In case there was any doubt: rest assured, our world still revolves around death and scandal.
The source for this information is the infallible Google.
Every year more people use Google as an all-purpose tool for tracking down instant information.
Most of the year we forget Google keeps records of what we search. Then December comes along and we’re reminded the world’s largest media company can compile that information to create a frighteningly realistic portrait of our society.
Google has been putting together neat little lists of most-searched people, topics and phrases by country.
This list is called Zeitgeist.
The global trends paint a much more positive picture than the Canadian data.
Internationally, former South African president and anti-Apartheid hero Nelson Mandela was the top trending search and most-searched person in 2013. Second on both of those lists was recently deceased actor Paul Walker who died in a fiery car crash.
The top two internationally searched events were the Boston Marathon and Typhoon Haiyan. The top globally searched athlete was Oscar Pistorius, who still faces charges for murdering his girlfriend Reeva Steenkamp.
Dead actor Cory Monteith was the top searched performing artist after he overdosed on heroin and alcohol.
All of these were news events, but Google just reflects our priorities.
So, when Google Zeitgeist lists Paul Walker as the top American trending topic ahead of the Boston Marathon bombing, it’s not Google’s fault.
Our North American priorities are severely out of whack.Google is simply the mirror we should adjust ourselves in.
For example, Americans also searched for the MTV Video Music Awards (VMAs) more than the tornado that hit Moore, Okla. and killed two dozen people.
In Canada, Rob Ford was the overall top search and most-searched Canadian. Not for reasons he’d like to convince himself. His nonstop antics and deflections of blame have been discussed at length in newspapers across the country, including this one.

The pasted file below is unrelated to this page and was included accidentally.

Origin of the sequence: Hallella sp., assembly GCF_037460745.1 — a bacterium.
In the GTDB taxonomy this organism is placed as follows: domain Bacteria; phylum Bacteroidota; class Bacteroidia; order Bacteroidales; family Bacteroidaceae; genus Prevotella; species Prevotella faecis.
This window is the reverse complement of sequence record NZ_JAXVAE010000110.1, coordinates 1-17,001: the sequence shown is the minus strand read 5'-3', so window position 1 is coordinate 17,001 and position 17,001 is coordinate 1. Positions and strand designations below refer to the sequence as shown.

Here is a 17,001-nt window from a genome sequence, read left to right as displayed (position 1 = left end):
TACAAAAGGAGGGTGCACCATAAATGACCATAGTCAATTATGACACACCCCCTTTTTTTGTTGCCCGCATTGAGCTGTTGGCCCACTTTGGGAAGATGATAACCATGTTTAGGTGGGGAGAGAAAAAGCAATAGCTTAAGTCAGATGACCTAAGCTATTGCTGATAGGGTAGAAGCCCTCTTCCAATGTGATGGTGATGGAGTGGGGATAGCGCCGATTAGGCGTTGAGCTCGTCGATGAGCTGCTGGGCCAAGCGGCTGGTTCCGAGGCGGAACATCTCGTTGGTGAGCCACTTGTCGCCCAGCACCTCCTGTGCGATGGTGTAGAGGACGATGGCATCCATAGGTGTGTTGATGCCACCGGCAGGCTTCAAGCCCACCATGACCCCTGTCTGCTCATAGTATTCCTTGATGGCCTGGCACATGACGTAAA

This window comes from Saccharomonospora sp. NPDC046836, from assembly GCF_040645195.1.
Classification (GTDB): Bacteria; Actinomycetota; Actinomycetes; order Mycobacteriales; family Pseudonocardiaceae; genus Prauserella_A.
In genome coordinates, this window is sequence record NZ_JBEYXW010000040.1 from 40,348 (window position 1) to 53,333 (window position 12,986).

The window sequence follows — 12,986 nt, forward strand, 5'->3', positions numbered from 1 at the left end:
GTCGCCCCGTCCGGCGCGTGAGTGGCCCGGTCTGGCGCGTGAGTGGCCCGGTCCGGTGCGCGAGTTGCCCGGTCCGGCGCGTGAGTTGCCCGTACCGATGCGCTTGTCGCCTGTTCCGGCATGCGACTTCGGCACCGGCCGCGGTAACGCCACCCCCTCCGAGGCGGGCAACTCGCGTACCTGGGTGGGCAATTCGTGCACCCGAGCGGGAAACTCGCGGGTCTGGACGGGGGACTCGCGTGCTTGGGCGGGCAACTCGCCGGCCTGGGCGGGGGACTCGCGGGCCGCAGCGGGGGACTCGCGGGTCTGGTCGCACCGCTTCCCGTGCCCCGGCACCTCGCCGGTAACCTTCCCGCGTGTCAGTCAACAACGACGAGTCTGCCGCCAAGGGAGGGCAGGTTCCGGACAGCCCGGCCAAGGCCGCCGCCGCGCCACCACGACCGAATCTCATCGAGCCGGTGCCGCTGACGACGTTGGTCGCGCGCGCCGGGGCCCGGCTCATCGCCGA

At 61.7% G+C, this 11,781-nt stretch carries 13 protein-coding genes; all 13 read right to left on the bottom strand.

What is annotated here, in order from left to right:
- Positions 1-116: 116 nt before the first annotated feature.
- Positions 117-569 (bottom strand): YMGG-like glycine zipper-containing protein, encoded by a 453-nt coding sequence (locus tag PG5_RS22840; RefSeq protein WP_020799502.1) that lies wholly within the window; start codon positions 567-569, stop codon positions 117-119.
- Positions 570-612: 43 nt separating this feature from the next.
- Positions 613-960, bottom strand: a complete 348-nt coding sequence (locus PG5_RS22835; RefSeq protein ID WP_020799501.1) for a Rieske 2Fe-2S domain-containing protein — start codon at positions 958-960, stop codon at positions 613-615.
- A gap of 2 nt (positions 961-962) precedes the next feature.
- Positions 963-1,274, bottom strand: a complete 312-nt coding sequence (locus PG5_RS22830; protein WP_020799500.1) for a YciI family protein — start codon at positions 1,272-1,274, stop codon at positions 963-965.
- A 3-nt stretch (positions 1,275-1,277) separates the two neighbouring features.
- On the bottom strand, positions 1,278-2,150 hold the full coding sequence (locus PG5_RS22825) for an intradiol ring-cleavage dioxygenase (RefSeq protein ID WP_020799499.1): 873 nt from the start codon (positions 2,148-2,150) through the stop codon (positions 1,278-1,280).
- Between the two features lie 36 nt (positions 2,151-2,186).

As the Times-Herald said last week in this section, 2013 was a year of distractions.
It’s easy to pick on our society. We are dependent on technology to solve all of our problems. All questions are solved by Google.
The top “What is…” searches are never a highlight. This year, in descending order, the top searches were: what is twerking, fracking, ricin, BBM, molly, Bitcoin, Monsanto, Snapchat and EPO.
Unfortunately for culture, 2013 was the year twerking was taken over by young white females, and made most famous by Miley Cyrus.
We rewarded the cultural appropriation of a traditionally black dance by lauding Cyrus with attention.
It’s a positive note that people were trying to find out about fracking, an issue that is current and relevant. It will only become more important as we learn more about it.
Google’s annual lists are an important way for us to measure the direction our year took us in. Certainly we suffered from information overload and defaulted to the most bizarre stories.
Death and scandal will always dominate the news cycle. It’s not going to change. But they need to have substance. Celebrity deaths and a gaffe-prone, drug smoking mayor with a tendency to be drunk in public are not our most important moments.
Start 2014 by getting informed about things that matter to you and to your community. Conduct yourselves like mature people, even when you’re on the Internet.
Reading entire news stories and not just the headlines is a good way to start.
All Times-Herald editorials are written by the editorial staff.